An essential component of the neural network regulating ingestive behavior is the brain 5-hydroxytryptamine2C receptor (5-HT2CR), agonists of which suppress food intake and were recently approved for obesity treatment by the US Food and Drug Administration. 5-HT2CR-regulated appetite is mediated primarily through activation of hypothalamic arcuate nucleus (ARC) pro-opiomelanocortin (POMC) neurons, which are also disinhibited through a 5-HT1BR-mediated suppression of local inhibitory inputs. Here we investigated whether 5-HT2CR agonist anorectic potency could be significantly enhanced by coadministration of a 5-HT1BR agonist and whether this was associated with augmented POMC neuron activation on the population and/or single-cell level. The combined administration of subanorectic concentrations of 5-HT2CR and 5-HT1BR agonists produced a 45% reduction in food intake and significantly greater in vivo ARC neuron activation in mice. The chemical phenotype of activated ARC neurons was assessed by monitoring agonist-induced cellular activity via calcium imaging in mouse POMC-EGFP brain slices, which revealed that combined agonists activated significantly more POMC neurons (46%) compared with either drug alone (similar to 25% each). Single-cell electrophysiological analysis demonstrated that 5-HT2CR/5-HT1BR agonist coadministration did not significantly potentiate the firing frequency of individual ARC POMC-EGFP cells compared with agonists alone. These data indicate a functional heterogeneity ofARCPOMCneurons by revealing distinct subpopulations of POMC cells activated by 5-HT(2C)Rs and disinhibited by 5-HT(1B)Rs. Therefore, coadministration of a 5-HT1BR agonist potentiates the anorectic efficacy of 5-HT2CR compounds by increasing the number, but not the magnitude, of activated ARC POMC neurons and is of therapeutic relevance to obesity treatment.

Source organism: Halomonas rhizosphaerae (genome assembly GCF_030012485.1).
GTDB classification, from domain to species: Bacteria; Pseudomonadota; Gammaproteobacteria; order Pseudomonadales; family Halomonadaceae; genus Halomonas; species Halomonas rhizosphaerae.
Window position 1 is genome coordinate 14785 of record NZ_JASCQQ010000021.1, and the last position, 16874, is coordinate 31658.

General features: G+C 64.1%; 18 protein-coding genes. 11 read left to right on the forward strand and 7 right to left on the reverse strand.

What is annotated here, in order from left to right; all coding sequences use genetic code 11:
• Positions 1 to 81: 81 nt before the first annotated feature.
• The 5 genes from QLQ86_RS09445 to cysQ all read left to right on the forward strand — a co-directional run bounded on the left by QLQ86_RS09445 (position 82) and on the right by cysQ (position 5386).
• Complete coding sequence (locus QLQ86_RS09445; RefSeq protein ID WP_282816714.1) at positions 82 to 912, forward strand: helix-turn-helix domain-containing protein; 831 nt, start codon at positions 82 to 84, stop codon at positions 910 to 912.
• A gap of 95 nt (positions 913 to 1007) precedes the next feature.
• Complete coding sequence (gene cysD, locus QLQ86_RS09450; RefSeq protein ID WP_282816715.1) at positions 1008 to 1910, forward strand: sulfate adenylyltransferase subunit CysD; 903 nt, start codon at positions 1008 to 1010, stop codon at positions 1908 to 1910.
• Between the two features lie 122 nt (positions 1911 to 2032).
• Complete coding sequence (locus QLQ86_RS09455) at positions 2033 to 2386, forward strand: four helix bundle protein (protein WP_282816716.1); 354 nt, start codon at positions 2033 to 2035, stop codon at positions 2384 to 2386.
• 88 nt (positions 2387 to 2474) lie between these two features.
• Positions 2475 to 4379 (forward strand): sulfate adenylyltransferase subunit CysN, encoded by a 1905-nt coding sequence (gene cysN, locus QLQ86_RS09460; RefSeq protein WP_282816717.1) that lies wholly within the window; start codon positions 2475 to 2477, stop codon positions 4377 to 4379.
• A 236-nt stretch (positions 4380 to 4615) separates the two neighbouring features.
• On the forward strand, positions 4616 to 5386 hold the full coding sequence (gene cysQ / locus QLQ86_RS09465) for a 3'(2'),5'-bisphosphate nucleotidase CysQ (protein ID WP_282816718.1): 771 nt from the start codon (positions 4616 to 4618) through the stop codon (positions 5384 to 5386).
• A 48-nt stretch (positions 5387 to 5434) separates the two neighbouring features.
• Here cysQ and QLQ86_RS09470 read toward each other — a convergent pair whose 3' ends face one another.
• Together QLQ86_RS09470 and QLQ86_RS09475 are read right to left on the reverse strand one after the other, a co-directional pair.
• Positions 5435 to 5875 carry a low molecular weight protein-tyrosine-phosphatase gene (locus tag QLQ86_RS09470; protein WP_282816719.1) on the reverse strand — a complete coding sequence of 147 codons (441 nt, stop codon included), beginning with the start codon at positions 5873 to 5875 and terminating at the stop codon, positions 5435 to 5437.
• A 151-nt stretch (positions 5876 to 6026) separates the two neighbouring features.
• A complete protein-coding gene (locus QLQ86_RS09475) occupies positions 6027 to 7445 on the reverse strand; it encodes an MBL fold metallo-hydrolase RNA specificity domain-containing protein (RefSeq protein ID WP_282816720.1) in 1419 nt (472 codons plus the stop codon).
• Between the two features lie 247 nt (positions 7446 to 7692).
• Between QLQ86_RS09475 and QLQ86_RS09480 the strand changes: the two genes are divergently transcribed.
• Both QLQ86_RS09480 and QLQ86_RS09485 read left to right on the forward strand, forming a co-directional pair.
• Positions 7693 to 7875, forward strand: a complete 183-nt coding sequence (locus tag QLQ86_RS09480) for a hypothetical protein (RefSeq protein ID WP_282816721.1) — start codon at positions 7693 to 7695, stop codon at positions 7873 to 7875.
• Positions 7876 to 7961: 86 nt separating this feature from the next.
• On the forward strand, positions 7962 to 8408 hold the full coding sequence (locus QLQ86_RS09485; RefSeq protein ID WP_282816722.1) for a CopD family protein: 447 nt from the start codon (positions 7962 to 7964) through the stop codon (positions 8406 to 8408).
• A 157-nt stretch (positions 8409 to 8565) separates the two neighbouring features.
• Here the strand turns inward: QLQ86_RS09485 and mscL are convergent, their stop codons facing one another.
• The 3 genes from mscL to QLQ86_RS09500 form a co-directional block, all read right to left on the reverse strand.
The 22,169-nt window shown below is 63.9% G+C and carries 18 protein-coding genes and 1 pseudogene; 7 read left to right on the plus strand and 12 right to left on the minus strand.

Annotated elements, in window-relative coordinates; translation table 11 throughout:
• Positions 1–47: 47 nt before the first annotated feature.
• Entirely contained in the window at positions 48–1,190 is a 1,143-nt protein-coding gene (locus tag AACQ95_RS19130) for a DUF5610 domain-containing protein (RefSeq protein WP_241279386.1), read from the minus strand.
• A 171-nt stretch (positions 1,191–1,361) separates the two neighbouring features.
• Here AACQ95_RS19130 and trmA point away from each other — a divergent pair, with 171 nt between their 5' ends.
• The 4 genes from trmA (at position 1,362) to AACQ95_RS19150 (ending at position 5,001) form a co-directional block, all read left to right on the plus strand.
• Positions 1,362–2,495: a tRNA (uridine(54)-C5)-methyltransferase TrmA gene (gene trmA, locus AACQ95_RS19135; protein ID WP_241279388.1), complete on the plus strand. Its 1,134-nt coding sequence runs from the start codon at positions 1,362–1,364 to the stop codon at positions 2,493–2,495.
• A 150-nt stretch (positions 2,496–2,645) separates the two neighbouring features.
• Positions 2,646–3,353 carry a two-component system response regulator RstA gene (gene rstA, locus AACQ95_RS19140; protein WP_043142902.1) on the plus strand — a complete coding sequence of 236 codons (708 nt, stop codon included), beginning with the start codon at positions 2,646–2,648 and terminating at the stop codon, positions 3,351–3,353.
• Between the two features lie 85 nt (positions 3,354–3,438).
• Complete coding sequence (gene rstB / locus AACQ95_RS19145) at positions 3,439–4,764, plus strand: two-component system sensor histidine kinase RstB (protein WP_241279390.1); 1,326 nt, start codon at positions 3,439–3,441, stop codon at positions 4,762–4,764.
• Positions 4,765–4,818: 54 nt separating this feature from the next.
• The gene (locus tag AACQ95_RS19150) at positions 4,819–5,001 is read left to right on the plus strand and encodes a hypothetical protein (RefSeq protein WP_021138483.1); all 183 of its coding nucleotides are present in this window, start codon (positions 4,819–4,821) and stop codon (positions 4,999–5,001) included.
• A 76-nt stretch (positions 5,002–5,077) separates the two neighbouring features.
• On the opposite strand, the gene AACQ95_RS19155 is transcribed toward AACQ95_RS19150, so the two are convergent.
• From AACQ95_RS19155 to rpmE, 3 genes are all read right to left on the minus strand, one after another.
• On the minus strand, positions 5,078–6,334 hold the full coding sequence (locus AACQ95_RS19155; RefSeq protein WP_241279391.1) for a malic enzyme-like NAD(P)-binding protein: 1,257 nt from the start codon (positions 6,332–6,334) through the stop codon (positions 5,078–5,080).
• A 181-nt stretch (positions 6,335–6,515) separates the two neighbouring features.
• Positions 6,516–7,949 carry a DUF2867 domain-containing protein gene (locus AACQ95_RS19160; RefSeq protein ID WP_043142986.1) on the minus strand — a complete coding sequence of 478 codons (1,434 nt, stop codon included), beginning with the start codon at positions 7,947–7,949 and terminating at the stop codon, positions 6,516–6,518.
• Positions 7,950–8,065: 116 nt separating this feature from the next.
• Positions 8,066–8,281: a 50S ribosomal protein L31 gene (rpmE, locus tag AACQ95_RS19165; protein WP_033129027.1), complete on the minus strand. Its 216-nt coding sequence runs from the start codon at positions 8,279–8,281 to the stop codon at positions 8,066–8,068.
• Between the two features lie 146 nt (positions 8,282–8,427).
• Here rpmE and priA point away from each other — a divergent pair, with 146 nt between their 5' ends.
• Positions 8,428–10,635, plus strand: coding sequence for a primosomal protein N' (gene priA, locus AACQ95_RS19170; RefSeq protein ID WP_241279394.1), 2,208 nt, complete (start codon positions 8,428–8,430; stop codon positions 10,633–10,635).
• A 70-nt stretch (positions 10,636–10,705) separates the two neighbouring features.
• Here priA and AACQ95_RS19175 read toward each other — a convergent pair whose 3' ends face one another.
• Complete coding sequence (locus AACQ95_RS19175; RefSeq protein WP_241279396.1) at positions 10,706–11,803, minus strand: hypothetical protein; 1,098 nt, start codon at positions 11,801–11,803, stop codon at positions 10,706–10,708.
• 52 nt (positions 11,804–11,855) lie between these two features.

|Number of pages||5|
|Journal||Journal of Neuroscience|
|Publication status||Published - 5 Jun 2013|
- POMC neurons